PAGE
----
- Edmonds and Wynne (1927): p. 289.
- Kojevnikov, A. (June 2002). "The Great War, the Russian Civil War, and the Invention of Big Science" (PDF). Science in Context. 15 (2): 239–75. doi:10.1017/S0269889702000443. PMID 12467271. Archived from the original (PDF) on 13 June 2012. Retrieved 11 October 2009.
- Edmonds and Wynne (1927): pp. 177–78.
- For example, see: Chattaway, Frederick Daniel (22 December 1908). "The Action of Chlorine upon Urea Whereby a Dichloro Urea is Produced". Proceedings of the Royal Society of London. 81 (549): 381–88. Bibcode:1908RSPSA..81..381C. doi:10.1098/rspa.1908.0094. JSTOR 93011.
- O'Leary, Donal (2000). "Chlorine". University College Cork. Retrieved 2 August 2007.
- Jones, E.; Everitt, B.; Ironside, S.; Palmer, I.; Wessely, S. (2008). "Psychological effects of chemical weapons: a follow-up study of First World War veterans". Psychological Medicine. 38 (10): 1419–26. doi:10.1017/S003329170800278X. PMID 18237455.
- Edmonds and Wynne (1927): p. 217.
- Cook, Tim (1999). No Place to Run: The Canadian Corps and Gas Warfare in the First World War. UBC Press. p. 37. ISBN 0-7748-0740-7.
- "Gas". Weaponry. First World War..
- Warner, Philip (2000). The Battle of Loos. Wordsworth Military Library. Wordsworth Editions. p. 37. ISBN 1-84022-229-8.
- Nye, Mary Jo (1999). Before big science: the pursuit of modern chemistry and physics, 1800–1940. Harvard University Press. p. 193. ISBN 0-674-06382-1.
- Staff (2004). "Choking Agent: CG". CBWInfo. Archived from the original on 14 August 2007. Retrieved 30 July 2007.
- Kiester, Edwin; et al. (2007). An Incomplete History of World War I. 1. Murdoch Books. p. 74. ISBN 978-1-74045-970-9.
- Staff (22 February 2006). "Facts About Phosgene". CDC. Archived from the original on 17 April 2003. Retrieved 23 May 2008.
- Haber, Ludwig Fritz (1986). The poisonous cloud: chemical warfare in the First World War. Oxford University Press. p. 70. ISBN 0-19-858142-4.
- Patnaik, Pradyot (2007). A comprehensive guide to the hazardous properties of chemical substances (3rd ed.). Wiley-Interscience. p. 85. ISBN 978-0-471-71458-3.
- "A Short History of Chemical Warfare During World War I". Archived from the original on 23 October 1999. Retrieved 18 September 2013.CS1 maint: BOT: original-url status unknown (link)
- Rauchensteiner, Manfried, The First World War and the End of the Habsburg Monarchy, 1914–1918 (Vienna, Austria: Böhlau Verlag, 2014), pp. 543–44.
- Hoenig, Steven L. (2002). Handbook of Chemical Warfare and Terrorism. Westport, Connecticut: Greenwood Press. ISBN 0-313-32407-7.
- Staff (22 February 2006). "Facts About Sulfur Mustard". Centers for Disease Control and Prevention. Archived from the original on 9 August 2006. Retrieved 10 August 2006.
- Sidell, F. R.; Urbanetti, J. S.; Smith, W. J.; Hurst, C. G. (1997). "Chapter 7. Vesicants". In Sidell, F. R.; Takafuji, E. T.; Franz, D. R. (eds.). Medical Aspects of Chemical and Biological Warfare. Office of The Surgeon General, Department of the Army, United States of America. ISBN 99973-209-1-3. LCCN 97022242. OCLC 489185423. Retrieved 8 August 2007.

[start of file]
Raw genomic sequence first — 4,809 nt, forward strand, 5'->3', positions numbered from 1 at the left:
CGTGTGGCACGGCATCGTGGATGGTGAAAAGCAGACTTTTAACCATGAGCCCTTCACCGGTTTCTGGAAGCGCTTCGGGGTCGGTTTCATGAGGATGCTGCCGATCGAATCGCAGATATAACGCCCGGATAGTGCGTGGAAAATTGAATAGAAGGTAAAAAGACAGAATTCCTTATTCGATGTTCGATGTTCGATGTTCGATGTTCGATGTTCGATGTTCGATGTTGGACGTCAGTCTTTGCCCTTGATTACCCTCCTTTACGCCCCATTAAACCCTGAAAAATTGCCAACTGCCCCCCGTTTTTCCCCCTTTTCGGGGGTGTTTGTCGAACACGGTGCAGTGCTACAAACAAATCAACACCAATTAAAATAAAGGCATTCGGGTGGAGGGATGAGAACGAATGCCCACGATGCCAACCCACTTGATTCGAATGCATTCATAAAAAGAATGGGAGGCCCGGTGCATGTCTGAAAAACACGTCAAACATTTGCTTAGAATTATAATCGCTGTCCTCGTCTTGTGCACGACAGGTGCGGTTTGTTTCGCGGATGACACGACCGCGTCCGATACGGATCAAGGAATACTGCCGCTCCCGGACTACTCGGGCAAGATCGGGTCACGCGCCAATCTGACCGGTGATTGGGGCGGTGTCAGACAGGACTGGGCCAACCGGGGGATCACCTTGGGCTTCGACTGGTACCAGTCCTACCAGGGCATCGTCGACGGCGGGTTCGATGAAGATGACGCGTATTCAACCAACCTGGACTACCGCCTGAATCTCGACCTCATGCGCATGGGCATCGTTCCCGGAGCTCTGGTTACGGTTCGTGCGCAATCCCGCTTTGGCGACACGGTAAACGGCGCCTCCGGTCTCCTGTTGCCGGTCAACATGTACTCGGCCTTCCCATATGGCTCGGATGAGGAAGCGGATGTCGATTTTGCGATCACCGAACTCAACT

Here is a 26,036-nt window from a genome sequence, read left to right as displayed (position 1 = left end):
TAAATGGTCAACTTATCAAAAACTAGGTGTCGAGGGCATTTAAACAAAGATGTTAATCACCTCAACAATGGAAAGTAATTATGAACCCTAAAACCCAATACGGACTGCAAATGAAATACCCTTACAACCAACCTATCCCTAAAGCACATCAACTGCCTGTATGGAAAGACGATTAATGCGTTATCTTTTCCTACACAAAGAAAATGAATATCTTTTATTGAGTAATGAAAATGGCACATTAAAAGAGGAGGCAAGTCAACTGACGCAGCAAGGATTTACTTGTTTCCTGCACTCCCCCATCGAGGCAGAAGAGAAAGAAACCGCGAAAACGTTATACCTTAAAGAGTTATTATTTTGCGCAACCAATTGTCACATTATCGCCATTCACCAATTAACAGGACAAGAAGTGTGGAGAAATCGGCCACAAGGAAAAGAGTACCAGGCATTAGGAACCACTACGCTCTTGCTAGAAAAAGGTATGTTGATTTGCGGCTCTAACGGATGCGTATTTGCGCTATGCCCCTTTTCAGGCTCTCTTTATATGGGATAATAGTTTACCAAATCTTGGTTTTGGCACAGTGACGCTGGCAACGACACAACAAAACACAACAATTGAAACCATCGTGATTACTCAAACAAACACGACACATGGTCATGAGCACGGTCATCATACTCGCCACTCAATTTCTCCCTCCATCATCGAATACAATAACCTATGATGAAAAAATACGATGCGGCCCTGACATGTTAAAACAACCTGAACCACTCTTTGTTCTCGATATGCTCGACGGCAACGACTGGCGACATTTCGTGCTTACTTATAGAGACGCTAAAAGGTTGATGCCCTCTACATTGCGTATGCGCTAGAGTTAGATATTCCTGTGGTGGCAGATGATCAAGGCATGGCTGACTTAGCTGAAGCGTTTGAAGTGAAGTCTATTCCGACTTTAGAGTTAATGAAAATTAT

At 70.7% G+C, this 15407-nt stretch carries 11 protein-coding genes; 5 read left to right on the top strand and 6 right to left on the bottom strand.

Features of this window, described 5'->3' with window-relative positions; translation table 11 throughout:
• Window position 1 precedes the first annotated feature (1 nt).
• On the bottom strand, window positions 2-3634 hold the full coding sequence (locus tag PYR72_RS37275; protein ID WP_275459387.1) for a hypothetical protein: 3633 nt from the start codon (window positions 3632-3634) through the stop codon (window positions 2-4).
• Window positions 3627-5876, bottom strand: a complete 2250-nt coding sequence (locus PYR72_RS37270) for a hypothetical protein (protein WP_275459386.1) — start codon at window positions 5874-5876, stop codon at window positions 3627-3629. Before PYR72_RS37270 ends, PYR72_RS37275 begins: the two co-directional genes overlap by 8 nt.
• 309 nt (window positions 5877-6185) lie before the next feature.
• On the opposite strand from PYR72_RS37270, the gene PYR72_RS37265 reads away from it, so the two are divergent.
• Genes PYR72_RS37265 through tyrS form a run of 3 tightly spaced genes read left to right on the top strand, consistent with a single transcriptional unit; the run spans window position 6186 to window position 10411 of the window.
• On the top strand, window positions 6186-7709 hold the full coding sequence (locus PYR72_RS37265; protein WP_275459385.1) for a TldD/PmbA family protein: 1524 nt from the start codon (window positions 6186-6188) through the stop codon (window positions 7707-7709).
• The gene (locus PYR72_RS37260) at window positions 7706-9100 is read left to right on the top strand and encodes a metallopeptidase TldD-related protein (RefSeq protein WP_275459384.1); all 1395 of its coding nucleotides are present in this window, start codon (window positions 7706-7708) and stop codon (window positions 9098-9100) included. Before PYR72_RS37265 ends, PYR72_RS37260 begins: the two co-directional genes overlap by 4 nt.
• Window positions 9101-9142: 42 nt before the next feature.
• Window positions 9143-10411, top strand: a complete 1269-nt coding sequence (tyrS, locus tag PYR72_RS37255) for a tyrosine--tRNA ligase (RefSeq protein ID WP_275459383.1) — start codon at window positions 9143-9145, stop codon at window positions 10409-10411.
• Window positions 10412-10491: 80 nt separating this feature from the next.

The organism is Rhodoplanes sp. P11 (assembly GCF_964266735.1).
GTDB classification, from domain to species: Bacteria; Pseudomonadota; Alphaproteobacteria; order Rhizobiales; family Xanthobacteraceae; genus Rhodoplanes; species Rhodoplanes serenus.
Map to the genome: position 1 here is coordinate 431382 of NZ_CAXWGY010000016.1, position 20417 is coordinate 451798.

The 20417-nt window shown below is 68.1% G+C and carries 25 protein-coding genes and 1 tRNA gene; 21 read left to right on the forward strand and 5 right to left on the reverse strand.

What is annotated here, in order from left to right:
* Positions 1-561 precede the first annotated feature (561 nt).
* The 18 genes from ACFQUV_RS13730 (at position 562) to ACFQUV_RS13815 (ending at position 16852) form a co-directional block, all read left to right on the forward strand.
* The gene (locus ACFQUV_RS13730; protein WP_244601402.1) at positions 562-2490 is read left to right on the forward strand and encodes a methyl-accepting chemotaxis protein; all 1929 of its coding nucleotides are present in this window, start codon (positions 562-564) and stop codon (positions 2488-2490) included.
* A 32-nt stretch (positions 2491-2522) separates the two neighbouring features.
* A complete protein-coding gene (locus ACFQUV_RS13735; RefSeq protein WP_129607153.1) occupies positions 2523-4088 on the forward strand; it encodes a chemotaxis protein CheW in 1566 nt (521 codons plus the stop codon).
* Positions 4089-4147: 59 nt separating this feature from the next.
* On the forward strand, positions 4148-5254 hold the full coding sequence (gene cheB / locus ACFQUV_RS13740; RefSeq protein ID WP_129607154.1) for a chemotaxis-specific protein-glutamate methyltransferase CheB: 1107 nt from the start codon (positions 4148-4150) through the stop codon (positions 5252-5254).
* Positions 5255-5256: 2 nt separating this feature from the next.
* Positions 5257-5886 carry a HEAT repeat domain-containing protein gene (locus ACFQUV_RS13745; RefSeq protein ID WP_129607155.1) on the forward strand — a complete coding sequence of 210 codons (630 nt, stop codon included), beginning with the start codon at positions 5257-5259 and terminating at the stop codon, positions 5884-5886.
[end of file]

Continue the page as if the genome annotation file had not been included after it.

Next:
- Brittain, Vera (1933). Testament of Youth: An Autobiographical Study of the Years 1900–1925. New York: The Macmillan Company. ISBN 0-14-012251-6.
- Duffy, Michael (22 August 2009). "Weapons of War – Poison Gas". firstworldwar.com. Retrieved 25 October 2009.
- Dolev, Eran; Lillywhite, Louis (2007). Allenby's military medicine: life and death in World War I Palestine. I. B. Tauris. pp. 37–38. ISBN 978-1-84511-290-5.
- Edited by David Large. The Port of Bristol, 1848–1884.CS1 maint: extra text: authors list (link)
- "Photographic Archive of Avonmouth Bristol BS11". BristolPast.co.uk. Retrieved 12 May 2014.
- Crowell, Benedict; Wilson, Robert Forrest (1921). The Armies of Industry: Our Nation's Manufacture of Munitions for a World in Arms, 1917–1918. 5. Yale University Press. pp. 491, 500. ISBN 1-60105-114-X. Retrieved 8 December 2008.
- Gross, Daniel A. (Spring 2015). "Chemical Warfare: From the European Battlefield to the American Laboratory". Distillations. 1 (1): 16–23. Retrieved 20 March 2018.
- Lockwood, John C. (2003). "Chapter 3. The Earth's Climates". In Hewitt, C. N.; Jackson, A. V. (eds.). Handbook of Atmospheric Science: Principles and Applications. Blackwell Publishing. pp. 72–74. ISBN 0-632-05286-4.
- Addison, James Thayer (1919). The story of the First gas regiment. Boston and New York: Houghton Mifflin company. pp. 50, 146, 158, 168. Retrieved 14 April 2017.
- Annual Report of the Secretary of War, 1919, pp. 4386–87
- D. Hank Ellison (2007). Handbook of Chemical and Biological Warfare Agents, Second Edition. CRC Press. p. 456. ISBN 978-0-8493-1434-6.
- Hershberg, James G. (1993). James B. Conant : Harvard to Hiroshima and the making of the nuclear age. Stanford, CA: Stanford University Press. p. 47. ISBN 0-8047-2619-1.
- Schneider, Barry R. (1999). Future War and Counterproliferation: U.S. Military Responses to NBC. Praeger, p. 84; ISBN 0-275-96278-4
- "Winston Churchill's shocking use of chemical weapons". The Guardian. 1 September 2013. Retrieved 17 April 2017.
- "Blister Agent: Sulfur Mustard (H, HD, HS)". CBWInfo. 2005. Archived from the original on 24 July 2007. Retrieved 30 July 2007.
- Rosenheck, Dan (25 August 2003). "WMDs: the biggest lie of all". New Statesman. Retrieved 30 July 2007.
- "High Contracting Parties to the Geneva Protocol". Stockholm International Peace Research Institute. 2005. Archived from the original on 11 July 2007. Retrieved 30 July 2007.
- Third Geneva Convention (17 June 1925). "Text of the Biological and Toxin Weapons Convention". Brigham Young University. Retrieved 4 August 2007.